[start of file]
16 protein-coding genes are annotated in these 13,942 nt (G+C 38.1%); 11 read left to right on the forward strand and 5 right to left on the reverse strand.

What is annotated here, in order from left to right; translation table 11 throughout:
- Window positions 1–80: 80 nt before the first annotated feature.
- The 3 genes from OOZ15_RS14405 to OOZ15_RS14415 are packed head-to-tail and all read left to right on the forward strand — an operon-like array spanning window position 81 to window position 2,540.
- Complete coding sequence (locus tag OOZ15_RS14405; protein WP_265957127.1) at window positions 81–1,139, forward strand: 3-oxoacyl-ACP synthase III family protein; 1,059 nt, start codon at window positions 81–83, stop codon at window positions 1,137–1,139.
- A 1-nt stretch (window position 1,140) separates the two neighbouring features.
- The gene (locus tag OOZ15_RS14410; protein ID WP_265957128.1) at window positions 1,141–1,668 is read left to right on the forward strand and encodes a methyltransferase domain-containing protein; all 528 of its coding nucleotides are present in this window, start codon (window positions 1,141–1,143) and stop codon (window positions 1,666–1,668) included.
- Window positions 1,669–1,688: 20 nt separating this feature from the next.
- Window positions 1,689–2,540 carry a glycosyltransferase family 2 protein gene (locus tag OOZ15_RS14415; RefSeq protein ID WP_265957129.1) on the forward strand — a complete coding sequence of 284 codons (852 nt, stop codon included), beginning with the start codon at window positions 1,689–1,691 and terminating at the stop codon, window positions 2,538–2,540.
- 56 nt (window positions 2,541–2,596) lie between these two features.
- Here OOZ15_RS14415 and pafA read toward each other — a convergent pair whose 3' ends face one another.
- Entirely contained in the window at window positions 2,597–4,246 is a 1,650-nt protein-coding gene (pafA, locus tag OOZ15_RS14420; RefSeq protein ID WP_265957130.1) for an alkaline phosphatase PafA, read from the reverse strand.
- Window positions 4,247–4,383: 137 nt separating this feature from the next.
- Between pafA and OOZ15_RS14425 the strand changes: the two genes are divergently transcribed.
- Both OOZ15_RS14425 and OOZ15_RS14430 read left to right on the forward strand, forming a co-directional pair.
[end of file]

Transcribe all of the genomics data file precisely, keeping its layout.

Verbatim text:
16 protein-coding genes are annotated in these 13,942 nt (G+C 38.1%); 11 read left to right on the forward strand and 5 right to left on the reverse strand.

What is annotated here, in order from left to right; translation table 11 throughout:
- Window positions 1–80: 80 nt before the first annotated feature.
- The 3 genes from OOZ15_RS14405 to OOZ15_RS14415 are packed head-to-tail and all read left to right on the forward strand — an operon-like array spanning window position 81 to window position 2,540.
- Complete coding sequence (locus tag OOZ15_RS14405; protein WP_265957127.1) at window positions 81–1,139, forward strand: 3-oxoacyl-ACP synthase III family protein; 1,059 nt, start codon at window positions 81–83, stop codon at window positions 1,137–1,139.
- A 1-nt stretch (window position 1,140) separates the two neighbouring features.
- The gene (locus tag OOZ15_RS14410; protein ID WP_265957128.1) at window positions 1,141–1,668 is read left to right on the forward strand and encodes a methyltransferase domain-containing protein; all 528 of its coding nucleotides are present in this window, start codon (window positions 1,141–1,143) and stop codon (window positions 1,666–1,668) included.
- Window positions 1,669–1,688: 20 nt separating this feature from the next.
- Window positions 1,689–2,540 carry a glycosyltransferase family 2 protein gene (locus tag OOZ15_RS14415; RefSeq protein ID WP_265957129.1) on the forward strand — a complete coding sequence of 284 codons (852 nt, stop codon included), beginning with the start codon at window positions 1,689–1,691 and terminating at the stop codon, window positions 2,538–2,540.
- 56 nt (window positions 2,541–2,596) lie between these two features.
- Here OOZ15_RS14415 and pafA read toward each other — a convergent pair whose 3' ends face one another.
- Entirely contained in the window at window positions 2,597–4,246 is a 1,650-nt protein-coding gene (pafA, locus tag OOZ15_RS14420; RefSeq protein ID WP_265957130.1) for an alkaline phosphatase PafA, read from the reverse strand.
- Window positions 4,247–4,383: 137 nt separating this feature from the next.
- Between pafA and OOZ15_RS14425 the strand changes: the two genes are divergently transcribed.
- Both OOZ15_RS14425 and OOZ15_RS14430 read left to right on the forward strand, forming a co-directional pair.